Quality of financial information and liquidity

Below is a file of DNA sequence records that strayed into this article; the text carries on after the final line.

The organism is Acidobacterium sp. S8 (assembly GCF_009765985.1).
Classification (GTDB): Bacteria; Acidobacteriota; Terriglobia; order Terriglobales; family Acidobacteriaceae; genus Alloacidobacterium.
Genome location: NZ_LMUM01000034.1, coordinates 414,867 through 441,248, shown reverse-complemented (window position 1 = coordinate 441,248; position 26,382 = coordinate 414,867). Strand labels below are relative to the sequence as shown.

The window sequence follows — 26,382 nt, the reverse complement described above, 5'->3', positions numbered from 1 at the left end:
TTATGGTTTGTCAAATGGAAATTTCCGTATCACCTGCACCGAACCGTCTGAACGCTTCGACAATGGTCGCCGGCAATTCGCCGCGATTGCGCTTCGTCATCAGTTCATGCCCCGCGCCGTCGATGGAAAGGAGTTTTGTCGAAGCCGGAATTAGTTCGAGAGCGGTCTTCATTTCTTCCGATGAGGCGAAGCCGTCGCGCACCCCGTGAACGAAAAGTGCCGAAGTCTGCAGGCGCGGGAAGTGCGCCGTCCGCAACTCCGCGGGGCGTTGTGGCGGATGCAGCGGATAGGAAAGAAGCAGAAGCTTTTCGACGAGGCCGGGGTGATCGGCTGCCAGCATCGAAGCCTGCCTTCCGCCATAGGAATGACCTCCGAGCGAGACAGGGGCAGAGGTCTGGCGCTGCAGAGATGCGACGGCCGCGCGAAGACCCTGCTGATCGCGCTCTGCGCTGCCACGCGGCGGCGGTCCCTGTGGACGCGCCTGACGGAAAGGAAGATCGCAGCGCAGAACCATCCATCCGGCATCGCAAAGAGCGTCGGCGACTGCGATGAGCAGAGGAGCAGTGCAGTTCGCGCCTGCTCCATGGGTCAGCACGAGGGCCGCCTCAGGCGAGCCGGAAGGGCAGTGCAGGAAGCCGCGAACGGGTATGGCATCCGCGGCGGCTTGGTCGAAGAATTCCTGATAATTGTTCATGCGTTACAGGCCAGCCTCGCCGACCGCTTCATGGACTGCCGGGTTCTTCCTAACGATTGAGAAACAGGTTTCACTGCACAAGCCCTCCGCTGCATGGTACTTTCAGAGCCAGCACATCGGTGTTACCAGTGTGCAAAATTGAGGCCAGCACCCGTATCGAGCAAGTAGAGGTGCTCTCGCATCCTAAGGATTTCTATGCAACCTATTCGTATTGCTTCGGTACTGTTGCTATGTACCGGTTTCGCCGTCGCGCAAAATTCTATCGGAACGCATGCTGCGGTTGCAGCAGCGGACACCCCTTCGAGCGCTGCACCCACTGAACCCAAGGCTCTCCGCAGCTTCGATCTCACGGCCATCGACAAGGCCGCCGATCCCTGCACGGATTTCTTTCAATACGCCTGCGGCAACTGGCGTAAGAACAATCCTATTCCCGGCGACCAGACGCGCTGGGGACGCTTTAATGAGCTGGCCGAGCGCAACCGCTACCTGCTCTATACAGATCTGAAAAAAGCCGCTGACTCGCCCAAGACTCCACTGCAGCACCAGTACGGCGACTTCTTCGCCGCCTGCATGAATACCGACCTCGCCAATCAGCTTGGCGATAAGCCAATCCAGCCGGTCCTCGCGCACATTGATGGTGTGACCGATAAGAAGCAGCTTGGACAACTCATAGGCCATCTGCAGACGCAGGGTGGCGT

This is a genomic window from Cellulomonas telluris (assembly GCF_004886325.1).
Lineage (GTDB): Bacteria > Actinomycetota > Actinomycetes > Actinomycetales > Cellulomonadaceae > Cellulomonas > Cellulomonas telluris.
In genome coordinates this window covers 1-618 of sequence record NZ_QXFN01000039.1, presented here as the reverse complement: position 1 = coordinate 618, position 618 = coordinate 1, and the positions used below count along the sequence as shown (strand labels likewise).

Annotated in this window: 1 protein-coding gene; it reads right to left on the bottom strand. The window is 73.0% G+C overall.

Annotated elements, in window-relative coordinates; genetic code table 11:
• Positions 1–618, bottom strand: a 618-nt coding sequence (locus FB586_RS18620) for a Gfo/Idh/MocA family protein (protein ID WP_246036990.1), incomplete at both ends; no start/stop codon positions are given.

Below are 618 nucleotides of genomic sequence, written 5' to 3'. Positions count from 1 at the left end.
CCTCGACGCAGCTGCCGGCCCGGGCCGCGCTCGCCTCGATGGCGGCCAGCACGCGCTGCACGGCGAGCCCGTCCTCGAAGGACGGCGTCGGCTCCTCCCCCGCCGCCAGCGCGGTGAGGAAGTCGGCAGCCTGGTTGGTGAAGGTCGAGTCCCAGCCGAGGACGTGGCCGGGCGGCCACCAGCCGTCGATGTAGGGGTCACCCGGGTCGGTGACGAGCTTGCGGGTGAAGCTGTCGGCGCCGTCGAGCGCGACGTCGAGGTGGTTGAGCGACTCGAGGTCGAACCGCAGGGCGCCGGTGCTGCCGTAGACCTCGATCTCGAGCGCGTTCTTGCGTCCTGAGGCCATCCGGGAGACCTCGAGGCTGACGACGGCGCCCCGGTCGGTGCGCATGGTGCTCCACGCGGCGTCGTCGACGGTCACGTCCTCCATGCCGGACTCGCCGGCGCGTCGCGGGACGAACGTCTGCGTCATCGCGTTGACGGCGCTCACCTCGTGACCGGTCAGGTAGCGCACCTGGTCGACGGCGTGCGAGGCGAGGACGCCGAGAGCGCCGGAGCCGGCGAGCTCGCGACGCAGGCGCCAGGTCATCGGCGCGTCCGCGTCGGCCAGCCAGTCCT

This paper examines the relationship between liquidity and quality of financial information by analyzing long-term trends in Amihud's (2002) illiquidity measure for firms that restate financial statements. I find that for most income decreasing restatements illiquidity increases several months before restatement announcement and remains at elevated levels one year after restatement. The result is most pronounced for firms listed on NASDAQ. Increase in illiquidity is greater upon restatements due to revenue recognition, those prompted by party other than auditor, those made by larger firms with high volatility of returns and low price levels. Income increasing restatements do not affect information asymmetry of the firm. Overall, my results indicate a positive relationship between quality of financial information and liquidity.
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